I like my routines. I have exercise routines, eating routines, writing routines, to name three. I find comfort in my routines. I think of my routines as a groove. My grooves smooth the paths towards my accomplishments.
And, every so often, my groove turns into a rut.
I discovered I’m in a rut now. I need to change some of my results, and the only way I can change them is by changing my routines, my groove. That means I need to change my perceptions of value and my mental models of how to work.
I wrote a lot more when I changed my mental models of writing. I had assumed I needed a long time—at least an hour at a time—to make headway on any piece at all. I changed my mental model from “finishing a draft” to “creating a piece of value.” Since I was no longer “finishing,” I didn’t need the work to be perfect. I needed to write something of value.
I now work in 15-minute chunks to write. Sometimes, I write in even smaller timeboxes. (I still timebox because I have other work to do. Writing is not my only work!) However, I changed my mental model from “finishing” to “create value.”
That one thing invigorated my writing so I find it easy to write now. I rarely get stuck. I keep my WIP low (for articles and blog posts) and finish more writing as a whole.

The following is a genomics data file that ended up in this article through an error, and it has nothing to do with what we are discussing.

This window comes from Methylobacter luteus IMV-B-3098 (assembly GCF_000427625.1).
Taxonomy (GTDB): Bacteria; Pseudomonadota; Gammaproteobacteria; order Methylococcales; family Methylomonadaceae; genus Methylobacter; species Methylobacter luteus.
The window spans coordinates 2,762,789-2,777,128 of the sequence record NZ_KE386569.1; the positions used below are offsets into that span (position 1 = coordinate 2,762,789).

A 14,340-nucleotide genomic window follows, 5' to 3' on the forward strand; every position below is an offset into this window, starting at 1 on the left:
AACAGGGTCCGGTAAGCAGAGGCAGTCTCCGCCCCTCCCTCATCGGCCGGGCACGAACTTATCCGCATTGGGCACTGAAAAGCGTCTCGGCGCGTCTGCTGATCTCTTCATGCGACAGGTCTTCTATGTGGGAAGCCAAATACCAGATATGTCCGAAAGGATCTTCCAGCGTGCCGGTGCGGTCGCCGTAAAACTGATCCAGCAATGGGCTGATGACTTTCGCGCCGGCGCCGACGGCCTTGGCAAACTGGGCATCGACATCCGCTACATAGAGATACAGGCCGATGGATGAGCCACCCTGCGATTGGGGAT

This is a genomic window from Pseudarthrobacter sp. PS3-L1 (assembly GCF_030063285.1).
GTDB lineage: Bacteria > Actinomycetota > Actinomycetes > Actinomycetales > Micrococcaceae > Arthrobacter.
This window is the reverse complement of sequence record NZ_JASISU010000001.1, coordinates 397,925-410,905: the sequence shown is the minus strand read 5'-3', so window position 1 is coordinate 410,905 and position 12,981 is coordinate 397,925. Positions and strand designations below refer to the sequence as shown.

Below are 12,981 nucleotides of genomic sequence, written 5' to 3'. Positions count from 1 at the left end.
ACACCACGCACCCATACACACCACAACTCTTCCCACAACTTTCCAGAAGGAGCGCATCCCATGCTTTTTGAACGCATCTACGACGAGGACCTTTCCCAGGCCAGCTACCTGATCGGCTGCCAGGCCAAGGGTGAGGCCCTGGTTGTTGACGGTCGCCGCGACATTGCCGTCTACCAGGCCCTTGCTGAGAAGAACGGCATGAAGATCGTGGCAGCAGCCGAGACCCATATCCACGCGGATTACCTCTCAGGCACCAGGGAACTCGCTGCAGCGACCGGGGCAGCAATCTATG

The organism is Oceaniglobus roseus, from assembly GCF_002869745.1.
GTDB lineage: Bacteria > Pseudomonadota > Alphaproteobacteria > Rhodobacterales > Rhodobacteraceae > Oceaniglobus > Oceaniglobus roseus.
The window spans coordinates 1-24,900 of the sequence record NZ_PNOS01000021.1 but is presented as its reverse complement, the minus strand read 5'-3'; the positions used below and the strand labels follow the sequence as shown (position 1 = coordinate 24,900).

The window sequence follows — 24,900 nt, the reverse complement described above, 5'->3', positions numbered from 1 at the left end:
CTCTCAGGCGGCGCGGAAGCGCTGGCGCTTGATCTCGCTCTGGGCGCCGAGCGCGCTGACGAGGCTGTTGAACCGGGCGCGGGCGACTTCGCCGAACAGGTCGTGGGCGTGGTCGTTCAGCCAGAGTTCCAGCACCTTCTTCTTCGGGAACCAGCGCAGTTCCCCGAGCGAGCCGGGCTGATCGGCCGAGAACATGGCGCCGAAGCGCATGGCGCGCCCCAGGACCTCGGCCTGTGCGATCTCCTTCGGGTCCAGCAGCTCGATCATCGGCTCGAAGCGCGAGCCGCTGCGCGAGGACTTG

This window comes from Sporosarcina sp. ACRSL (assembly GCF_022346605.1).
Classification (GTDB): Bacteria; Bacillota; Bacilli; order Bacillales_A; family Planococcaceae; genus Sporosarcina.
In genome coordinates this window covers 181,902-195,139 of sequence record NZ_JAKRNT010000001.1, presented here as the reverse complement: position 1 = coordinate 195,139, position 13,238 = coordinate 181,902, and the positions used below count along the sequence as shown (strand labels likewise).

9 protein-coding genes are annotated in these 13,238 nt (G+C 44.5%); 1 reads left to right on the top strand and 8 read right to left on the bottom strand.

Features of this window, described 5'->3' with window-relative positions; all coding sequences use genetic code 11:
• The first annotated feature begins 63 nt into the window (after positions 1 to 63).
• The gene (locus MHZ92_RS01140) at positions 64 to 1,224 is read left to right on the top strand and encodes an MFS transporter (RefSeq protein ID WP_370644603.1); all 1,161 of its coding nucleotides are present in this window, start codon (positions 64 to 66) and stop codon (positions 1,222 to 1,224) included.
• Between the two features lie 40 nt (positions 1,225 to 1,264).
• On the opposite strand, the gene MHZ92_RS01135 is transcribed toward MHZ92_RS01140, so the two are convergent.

Note how I changed what was valuable to me. I still value finishing. Possibly more now than before. But, I didn’t value finishing as a goal. I use the chunk’s value as a goal. That has allowed me to write better and cleaner, even in my first drafts. I redraft and rewrite less now than I did before. And, because I write more, I’m a better writer.
All because I examined my grooves when they turned into ruts.
Our mental models help us filter in and out information. Our mental models are often incomplete and rely on our experiences of the world. (I told a story about mental models from my in-home PT after my knee replacement in Our Mental Models Affect Our Problem Solving.) My models are not your models. We can examine them and see if they fit for us, now or later.
When we keep our ruts—when our mental models keep us in a groove that might no longer work for us—we can choose to re-examine our mental models. Every so often, I need to examine my grooves to see if they are ruts, to see if my mental models no longer work for me. For me, it’s a question of what I value to determine if I should change my mental model.
That is the question this week: When does your groove turn into a rut?